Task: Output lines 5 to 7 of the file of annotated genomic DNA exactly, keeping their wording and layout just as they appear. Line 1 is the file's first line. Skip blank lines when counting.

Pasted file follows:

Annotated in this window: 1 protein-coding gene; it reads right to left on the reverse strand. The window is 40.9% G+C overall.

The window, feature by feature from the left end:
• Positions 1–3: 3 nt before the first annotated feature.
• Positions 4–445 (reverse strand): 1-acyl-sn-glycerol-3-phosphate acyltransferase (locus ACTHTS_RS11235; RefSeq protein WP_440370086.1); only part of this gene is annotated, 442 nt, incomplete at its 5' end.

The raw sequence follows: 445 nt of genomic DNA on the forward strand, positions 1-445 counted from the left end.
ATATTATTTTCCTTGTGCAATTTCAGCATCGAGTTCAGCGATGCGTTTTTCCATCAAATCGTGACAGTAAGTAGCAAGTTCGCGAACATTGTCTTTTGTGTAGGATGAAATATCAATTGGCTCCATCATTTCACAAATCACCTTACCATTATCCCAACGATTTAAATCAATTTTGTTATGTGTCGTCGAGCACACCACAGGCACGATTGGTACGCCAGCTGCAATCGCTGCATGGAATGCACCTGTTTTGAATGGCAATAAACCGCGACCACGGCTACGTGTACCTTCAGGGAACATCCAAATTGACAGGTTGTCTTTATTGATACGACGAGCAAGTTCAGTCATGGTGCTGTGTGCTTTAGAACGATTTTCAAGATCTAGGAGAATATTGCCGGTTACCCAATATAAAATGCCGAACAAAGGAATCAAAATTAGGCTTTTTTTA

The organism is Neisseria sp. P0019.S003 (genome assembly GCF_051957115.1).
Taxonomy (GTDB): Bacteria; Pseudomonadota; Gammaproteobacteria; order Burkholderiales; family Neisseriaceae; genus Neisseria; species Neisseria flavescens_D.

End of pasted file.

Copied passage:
The raw sequence follows: 445 nt of genomic DNA on the forward strand, positions 1-445 counted from the left end.
ATATTATTTTCCTTGTGCAATTTCAGCATCGAGTTCAGCGATGCGTTTTTCCATCAAATCGTGACAGTAAGTAGCAAGTTCGCGAACATTGTCTTTTGTGTAGGATGAAATATCAATTGGCTCCATCATTTCACAAATCACCTTACCATTATCCCAACGATTTAAATCAATTTTGTTATGTGTCGTCGAGCACACCACAGGCACGATTGGTACGCCAGCTGCAATCGCTGCATGGAATGCACCTGTTTTGAATGGCAATAAACCGCGACCACGGCTACGTGTACCTTCAGGGAACATCCAAATTGACAGGTTGTCTTTATTGATACGACGAGCAAGTTCAGTCATGGTGCTGTGTGCTTTAGAACGATTTTCAAGATCTAGGAGAATATTGCCGGTTACCCAATATAAAATGCCGAACAAAGGAATCAAAATTAGGCTTTTTTTA

The organism is Neisseria sp. P0019.S003 (genome assembly GCF_051957115.1).